at4      oscil   itim4*.05, .51, 1, .7 ; If these are set too fast
at5      oscil   itim5*.05, .53, 1, .9 ; or too deep there will be
at6      oscil   itim6*.05, .55, 1     ; flanging or pitch shifting.

; Variable delay matrix with multiple cross feedback, may need to increase max delay time
aa1      vdelay3 asig+ig11*a1+ig12*a2+ig13*a3+ig14*a4+ig15*a5+ig16*a6, atim1, 1000
aa2      vdelay3 asig+ig21*a1+ig22*a2+ig23*a3+ig24*a4+ig25*a5+ig26*a6, atim2, 1000
aa3      vdelay3 asig+ig31*a1+ig32*a2+ig33*a3+ig34*a4+ig35*a5+ig36*a6, atim3, 1000
aa4      vdelay3 asig+ig41*a1+ig42*a2+ig43*a3+ig44*a4+ig45*a5+ig46*a6, atim4, 1000
aa5      vdelay3 asig+ig51*a1+ig52*a2+ig53*a3+ig54*a4+ig55*a5+ig56*a6, atim5, 1000
aa6      vdelay3 asig+ig61*a1+ig62*a2+ig63*a3+ig64*a4+ig65*a5+ig66*a6, atim6, 1000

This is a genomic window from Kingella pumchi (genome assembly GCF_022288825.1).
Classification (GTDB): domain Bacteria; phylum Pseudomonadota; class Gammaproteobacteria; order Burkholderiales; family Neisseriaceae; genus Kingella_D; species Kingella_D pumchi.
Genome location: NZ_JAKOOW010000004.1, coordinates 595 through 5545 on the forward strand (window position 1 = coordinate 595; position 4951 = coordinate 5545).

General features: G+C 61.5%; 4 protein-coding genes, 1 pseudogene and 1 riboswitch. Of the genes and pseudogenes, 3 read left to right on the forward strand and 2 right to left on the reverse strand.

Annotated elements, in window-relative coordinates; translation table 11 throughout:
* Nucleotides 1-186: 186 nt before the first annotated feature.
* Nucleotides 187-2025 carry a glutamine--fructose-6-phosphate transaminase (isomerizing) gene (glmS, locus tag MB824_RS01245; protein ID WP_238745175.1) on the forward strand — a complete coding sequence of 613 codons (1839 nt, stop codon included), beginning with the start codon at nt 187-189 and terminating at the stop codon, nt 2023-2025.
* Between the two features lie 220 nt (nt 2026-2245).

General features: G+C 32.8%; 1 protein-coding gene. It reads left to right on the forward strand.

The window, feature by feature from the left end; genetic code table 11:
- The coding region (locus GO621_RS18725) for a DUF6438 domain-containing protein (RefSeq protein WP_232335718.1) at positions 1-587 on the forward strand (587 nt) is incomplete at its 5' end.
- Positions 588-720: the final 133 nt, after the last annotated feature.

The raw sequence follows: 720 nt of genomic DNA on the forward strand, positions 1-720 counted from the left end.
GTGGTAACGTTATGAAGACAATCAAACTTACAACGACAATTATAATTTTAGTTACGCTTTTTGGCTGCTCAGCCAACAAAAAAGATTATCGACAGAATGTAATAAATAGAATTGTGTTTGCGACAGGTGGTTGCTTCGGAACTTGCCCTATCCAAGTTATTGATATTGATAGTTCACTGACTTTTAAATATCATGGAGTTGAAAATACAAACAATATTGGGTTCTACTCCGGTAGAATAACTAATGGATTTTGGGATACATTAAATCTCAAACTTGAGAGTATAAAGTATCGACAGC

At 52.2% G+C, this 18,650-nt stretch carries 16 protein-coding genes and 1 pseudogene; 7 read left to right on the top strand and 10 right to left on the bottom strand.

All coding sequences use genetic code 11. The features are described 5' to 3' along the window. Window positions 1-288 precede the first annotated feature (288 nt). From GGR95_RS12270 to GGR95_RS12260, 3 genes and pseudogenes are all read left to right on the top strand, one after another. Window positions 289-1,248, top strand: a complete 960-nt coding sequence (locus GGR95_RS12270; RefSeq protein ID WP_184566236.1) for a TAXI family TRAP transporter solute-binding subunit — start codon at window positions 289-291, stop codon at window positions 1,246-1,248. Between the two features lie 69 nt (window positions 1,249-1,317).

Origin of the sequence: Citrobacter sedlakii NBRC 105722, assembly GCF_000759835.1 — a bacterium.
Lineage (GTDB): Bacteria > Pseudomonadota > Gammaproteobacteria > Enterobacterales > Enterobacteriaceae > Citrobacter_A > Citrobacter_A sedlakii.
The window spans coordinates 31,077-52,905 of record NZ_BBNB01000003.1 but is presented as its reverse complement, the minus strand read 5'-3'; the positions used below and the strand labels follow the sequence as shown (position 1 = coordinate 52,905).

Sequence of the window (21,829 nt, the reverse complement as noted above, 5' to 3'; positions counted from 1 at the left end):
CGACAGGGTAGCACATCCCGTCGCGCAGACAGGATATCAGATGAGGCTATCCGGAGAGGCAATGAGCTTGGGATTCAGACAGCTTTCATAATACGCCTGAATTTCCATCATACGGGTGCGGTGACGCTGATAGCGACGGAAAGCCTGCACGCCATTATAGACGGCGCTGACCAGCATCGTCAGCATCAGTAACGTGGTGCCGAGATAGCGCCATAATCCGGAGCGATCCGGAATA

; pareq set to high shelf mode
a1      pareq   aa1, ifc1, iv1, iq, 2
a2      pareq   aa2, ifc2, iv2, iq, 2
a3      pareq   aa3, ifc3, iv3, iq, 2
a4      pareq   aa4, ifc4, iv4, iq, 2
a5      pareq   aa5, ifc5, iv5, iq, 2
a6      pareq   aa6, ifc6, iv6, iq, 2

aout     butterhp asig*isa+(a1+a2+a3+a4+a5+a6)*iamp, 20 ; Block the DC

         zaw    aout, ioutch ; Write to the channel

Usability Issues

When I first started using these instruments I would enter all of the feedback gains and delay times in the score i-statement. This became cumbersome so I started using random numbers based on the input time for the delay times and basing the feedback gains on a single density number. The times given are in milliseconds but the time of the reverberation depends on both the time input and the density number. The parameter SigAmp determines the amount of the original input signal that is to be mixed with the output signal.

;   Sta Dur Amp Time Dens InCh OutCh Fc  PreFco SigAmp